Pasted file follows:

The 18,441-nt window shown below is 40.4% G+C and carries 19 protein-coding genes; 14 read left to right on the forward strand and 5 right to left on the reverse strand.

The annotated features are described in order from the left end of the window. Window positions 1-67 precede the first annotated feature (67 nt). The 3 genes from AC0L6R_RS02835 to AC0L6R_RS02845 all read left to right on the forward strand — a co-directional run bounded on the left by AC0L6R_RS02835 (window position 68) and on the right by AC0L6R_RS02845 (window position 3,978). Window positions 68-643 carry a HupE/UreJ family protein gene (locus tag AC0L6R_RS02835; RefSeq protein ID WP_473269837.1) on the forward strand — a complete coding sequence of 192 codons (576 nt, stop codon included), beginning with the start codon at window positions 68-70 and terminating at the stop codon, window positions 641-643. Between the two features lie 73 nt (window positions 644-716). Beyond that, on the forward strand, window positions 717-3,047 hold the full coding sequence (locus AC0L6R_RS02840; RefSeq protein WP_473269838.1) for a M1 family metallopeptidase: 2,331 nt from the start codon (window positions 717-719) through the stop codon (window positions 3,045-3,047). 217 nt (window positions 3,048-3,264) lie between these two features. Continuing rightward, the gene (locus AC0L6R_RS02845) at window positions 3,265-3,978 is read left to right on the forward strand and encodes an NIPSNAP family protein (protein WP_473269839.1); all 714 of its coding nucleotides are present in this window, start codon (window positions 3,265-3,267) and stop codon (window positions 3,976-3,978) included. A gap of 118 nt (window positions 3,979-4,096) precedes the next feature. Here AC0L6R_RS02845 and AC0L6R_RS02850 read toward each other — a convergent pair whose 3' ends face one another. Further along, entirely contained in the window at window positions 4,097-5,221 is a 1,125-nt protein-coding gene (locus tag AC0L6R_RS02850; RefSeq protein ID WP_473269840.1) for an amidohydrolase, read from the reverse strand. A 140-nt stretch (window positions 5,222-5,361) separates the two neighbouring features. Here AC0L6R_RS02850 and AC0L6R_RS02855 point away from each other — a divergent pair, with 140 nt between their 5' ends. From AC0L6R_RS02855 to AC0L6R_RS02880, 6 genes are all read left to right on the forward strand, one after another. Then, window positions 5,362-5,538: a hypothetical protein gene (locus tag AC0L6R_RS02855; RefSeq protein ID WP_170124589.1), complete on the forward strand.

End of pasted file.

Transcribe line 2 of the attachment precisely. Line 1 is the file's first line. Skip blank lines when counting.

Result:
The annotated features are described in order from the left end of the window. Window positions 1-67 precede the first annotated feature (67 nt). The 3 genes from AC0L6R_RS02835 to AC0L6R_RS02845 all read left to right on the forward strand — a co-directional run bounded on the left by AC0L6R_RS02835 (window position 68) and on the right by AC0L6R_RS02845 (window position 3,978). Window positions 68-643 carry a HupE/UreJ family protein gene (locus tag AC0L6R_RS02835; RefSeq protein ID WP_473269837.1) on the forward strand — a complete coding sequence of 192 codons (576 nt, stop codon included), beginning with the start codon at window positions 68-70 and terminating at the stop codon, window positions 641-643. Between the two features lie 73 nt (window positions 644-716). Beyond that, on the forward strand, window positions 717-3,047 hold the full coding sequence (locus AC0L6R_RS02840; RefSeq protein WP_473269838.1) for a M1 family metallopeptidase: 2,331 nt from the start codon (window positions 717-719) through the stop codon (window positions 3,045-3,047). 217 nt (window positions 3,048-3,264) lie between these two features. Continuing rightward, the gene (locus AC0L6R_RS02845) at window positions 3,265-3,978 is read left to right on the forward strand and encodes an NIPSNAP family protein (protein WP_473269839.1); all 714 of its coding nucleotides are present in this window, start codon (window positions 3,265-3,267) and stop codon (window positions 3,976-3,978) included. A gap of 118 nt (window positions 3,979-4,096) precedes the next feature. Here AC0L6R_RS02845 and AC0L6R_RS02850 read toward each other — a convergent pair whose 3' ends face one another. Further along, entirely contained in the window at window positions 4,097-5,221 is a 1,125-nt protein-coding gene (locus tag AC0L6R_RS02850; RefSeq protein ID WP_473269840.1) for an amidohydrolase, read from the reverse strand. A 140-nt stretch (window positions 5,222-5,361) separates the two neighbouring features. Here AC0L6R_RS02850 and AC0L6R_RS02855 point away from each other — a divergent pair, with 140 nt between their 5' ends. From AC0L6R_RS02855 to AC0L6R_RS02880, 6 genes are all read left to right on the forward strand, one after another. Then, window positions 5,362-5,538: a hypothetical protein gene (locus tag AC0L6R_RS02855; RefSeq protein ID WP_170124589.1), complete on the forward strand.